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#61 of 81 Old 03-22-2011, 04:44 PM - Thread Starter
 
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Well we both got haircuts today, so I can book the appointment tomorrow. She changed hers a bit, and now has straight bangs, and it's just longer than shoulder length. She posted a picture on FB and a friend's mom said she looks like Hermoine Granger (I don't see it myself, hair is nothing like hers) so now she doesn't want to dye it!!!

She also put regular earrings in a couple of days ago, and she said there was no problem putting them in (it's been a couple of years since she wore earrings last). I pointed out that if that tiny hole hadn't healed in all that time, that a stretching almost certainly wouldn't heal on its own either. Hopefully she'll think.

There's been a lot of food for thought here, which I appreciate, even the posts that disagree with me, so thank you!
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#62 of 81 Old 03-24-2011, 04:29 PM
 
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Hello there.

 

I myself am 22 years old and I have 2 children. I have many body mods including: tounge ring, lip ring, ears are streched, navel ring and septum ring. I also had a few more that I removed. I also have quite a few tattoos.

 

As far as your daughter, IMO, she is still quite young. I remember wanting all of those things when I was her age ( and i did get a few peircings before I was 18) and when i had them done later, as an adult- i was glad that I waited.

 

I believe that allowing a child to express his/her individuality through body mods is ok and can be quite important to some teens. I would be okay with her allowing to maybe cut/dye her hair how she wished and maybe a few peircings- but i would have her wait until she is older for the tattoos. The holes can grow up, a tattoo cant be removed that easily.

 

If you decide to allow her to mod her body, i would just be sure that shes aware that shes beautiful that way that she is- but also let her know that how she views herself is important as well. I would make the trips with her to the body mod shop(s) where she has them done, just to make sure that who ever does this for her is trained and clean. Maybe have her read a bit about after care for each of the mods that she is asking for before hand so that she understands it isnt always easy to look after. She really should do some thinking about each mod.

 

As far as getting a job, the pericings can be hidden by retainers which are little clear, unnoticable jewlery that goes into the peircing so that it cannot be seen. I have worn many myself and never had a problem- even when i was working at the hospital. Blue hair, however, isnt easily hidden. Maybe you can suggest that she try a hair  color that will wash out after a few days so that she can decide if she likes it or not- before she has to bleach her hair ( unless her hair is naturally light! ).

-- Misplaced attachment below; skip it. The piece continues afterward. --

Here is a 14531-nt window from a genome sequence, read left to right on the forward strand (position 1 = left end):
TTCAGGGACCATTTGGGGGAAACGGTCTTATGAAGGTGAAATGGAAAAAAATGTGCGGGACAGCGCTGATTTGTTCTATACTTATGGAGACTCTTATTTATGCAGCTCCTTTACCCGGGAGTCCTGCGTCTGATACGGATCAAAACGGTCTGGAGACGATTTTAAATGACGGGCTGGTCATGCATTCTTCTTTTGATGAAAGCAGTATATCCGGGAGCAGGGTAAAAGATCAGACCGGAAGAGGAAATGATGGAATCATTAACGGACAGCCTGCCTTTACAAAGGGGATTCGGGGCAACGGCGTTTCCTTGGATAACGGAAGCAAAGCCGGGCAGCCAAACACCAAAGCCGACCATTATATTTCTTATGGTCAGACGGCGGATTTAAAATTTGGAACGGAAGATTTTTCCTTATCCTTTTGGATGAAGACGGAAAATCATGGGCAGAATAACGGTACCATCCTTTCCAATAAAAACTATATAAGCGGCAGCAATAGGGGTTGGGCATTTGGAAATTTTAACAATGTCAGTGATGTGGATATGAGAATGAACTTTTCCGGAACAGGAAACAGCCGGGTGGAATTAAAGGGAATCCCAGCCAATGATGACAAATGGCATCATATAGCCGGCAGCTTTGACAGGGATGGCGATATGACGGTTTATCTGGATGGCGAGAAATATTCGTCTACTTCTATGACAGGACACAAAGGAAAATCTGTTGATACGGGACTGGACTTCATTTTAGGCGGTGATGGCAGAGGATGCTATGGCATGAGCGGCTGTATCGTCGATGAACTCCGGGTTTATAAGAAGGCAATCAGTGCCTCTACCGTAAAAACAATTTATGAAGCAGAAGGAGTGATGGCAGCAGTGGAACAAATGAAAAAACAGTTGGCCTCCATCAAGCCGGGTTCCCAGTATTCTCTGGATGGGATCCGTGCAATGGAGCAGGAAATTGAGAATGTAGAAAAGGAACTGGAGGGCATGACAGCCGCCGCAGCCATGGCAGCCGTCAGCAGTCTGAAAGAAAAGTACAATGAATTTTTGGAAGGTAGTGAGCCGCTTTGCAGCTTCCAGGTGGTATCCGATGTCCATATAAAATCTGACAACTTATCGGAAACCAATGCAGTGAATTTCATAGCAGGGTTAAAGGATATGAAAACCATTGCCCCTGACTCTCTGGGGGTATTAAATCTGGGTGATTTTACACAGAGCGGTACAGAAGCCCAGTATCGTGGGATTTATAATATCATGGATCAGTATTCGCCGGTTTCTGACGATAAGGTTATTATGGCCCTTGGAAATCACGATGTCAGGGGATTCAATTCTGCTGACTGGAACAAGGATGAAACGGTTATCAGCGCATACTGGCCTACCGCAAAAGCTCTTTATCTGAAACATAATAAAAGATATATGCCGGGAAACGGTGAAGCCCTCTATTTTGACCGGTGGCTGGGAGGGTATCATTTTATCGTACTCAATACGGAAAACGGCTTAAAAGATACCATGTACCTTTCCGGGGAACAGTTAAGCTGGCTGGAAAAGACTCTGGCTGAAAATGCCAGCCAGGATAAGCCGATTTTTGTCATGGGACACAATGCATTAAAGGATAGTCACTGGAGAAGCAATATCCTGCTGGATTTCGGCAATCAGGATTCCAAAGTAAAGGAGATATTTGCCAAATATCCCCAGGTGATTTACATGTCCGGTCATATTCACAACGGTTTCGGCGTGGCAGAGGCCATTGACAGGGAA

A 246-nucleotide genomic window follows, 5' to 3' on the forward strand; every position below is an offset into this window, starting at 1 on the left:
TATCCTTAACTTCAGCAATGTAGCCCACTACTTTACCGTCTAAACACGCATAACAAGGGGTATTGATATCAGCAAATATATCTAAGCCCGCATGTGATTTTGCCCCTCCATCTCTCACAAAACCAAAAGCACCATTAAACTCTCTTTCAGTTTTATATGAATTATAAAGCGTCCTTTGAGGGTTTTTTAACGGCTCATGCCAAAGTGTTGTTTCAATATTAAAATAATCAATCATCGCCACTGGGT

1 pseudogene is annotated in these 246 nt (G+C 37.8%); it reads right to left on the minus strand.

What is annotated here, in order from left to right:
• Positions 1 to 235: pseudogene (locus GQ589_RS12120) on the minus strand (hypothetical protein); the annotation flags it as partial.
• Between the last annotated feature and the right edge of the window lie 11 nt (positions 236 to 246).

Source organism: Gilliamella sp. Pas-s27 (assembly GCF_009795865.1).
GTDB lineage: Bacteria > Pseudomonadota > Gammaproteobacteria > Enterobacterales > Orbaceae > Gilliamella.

Like i said, i have many now that I love, BUT im very glad that i didnt have them done at a young age. Im very glad that I waited.

 

Personally, i would maybe allow her to have her lip or nose done but not her tounge or eyebrow. My tounge ring took awhile to heal and can be troublesome in the healing process and the eyebrow rings tend to scar badly.

 

Whatever you choose is the right choice- your the parent. If you make her wait, im sure shell be glad that you did! Good luck!


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#63 of 81 Old 03-24-2011, 07:41 PM
 
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Hair dye is an absolute blast and I'd love to recommend my own hair dye brand.
http://i191.photobucket.com/albums/z203/lofnmusic/PICT2165.jpg
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http://i191.photobucket.com/albums/z203/lofnmusic/blue.jpg

(Special Effects- costs 10 dollars, doesn't fade quickly, doesn't look terrible faded, no animal testing, easily ordered online, bottle can be closed and the dye doesn't dry out, can be re-used)

I went through high school wearing short pink hair, dressing punk/ska style. I was covered in safety pins and made most of my own clothes. I believe it's one of the best decisions my parent's made, to let me dress how I want , especially before having to join a workforce that may not appreciate my style. It let me explore who I am and who I want to be, let me explore other people's perceptions, and taught me a lot of valuable lessons about pre-judging. It encouraged my creative side, encouraged me to DIY and to value money and recycle (I LOVE thrift stores now and hate chain stores, feel like they have too limited options most of the time, nothing unique). The only limit they gave me was nothing permanent on my body that could be seen by people at the grocery store unless I dress immodestly (naval rings for example, were acceptable as a teenager, but my lip ring had to wait until I was at least 18, and even then I waited until I was 23 and knew I could obtain devices that would keep it from closing but would hide my piercing, like these http://compare.ebay.com/like/130495324065?ltyp=AllFixedPriceItemTypes&var=sbar&rvr_id=220592186392&crlp=1_263602_304662&UA=%3F*F%3F&GUID=fcdcaffa12c0a0e1e4e0b8e0ffc8be2b&itemid=130495324065&ff4=263602_304662).

I never dressed immodestly in high school, but still enjoyed my belly button piercing, mostly because it helped me overcome my crippling fear of needles.

Plastic surgery however, I'm inclined toward not being so approving of. These other modifications, piercings, tattoos, hair dye, always encouraged a sense of being myself, enjoying and ornamenting my body, plastic surgery just seems like the opposite of that, changing because you don't like your body, not because you are enjoying it. That's how it seems to me anyway. I've considered plastic surgery for my weight issues, because I gained weight from medical problems and have had a lot of trouble losing it, so I can understand wanting to fix stuff, but I'm still inclined to encourage loving yourself as you are, adding for fun or for expressing yourself, not to hide something you aren't comfortable with.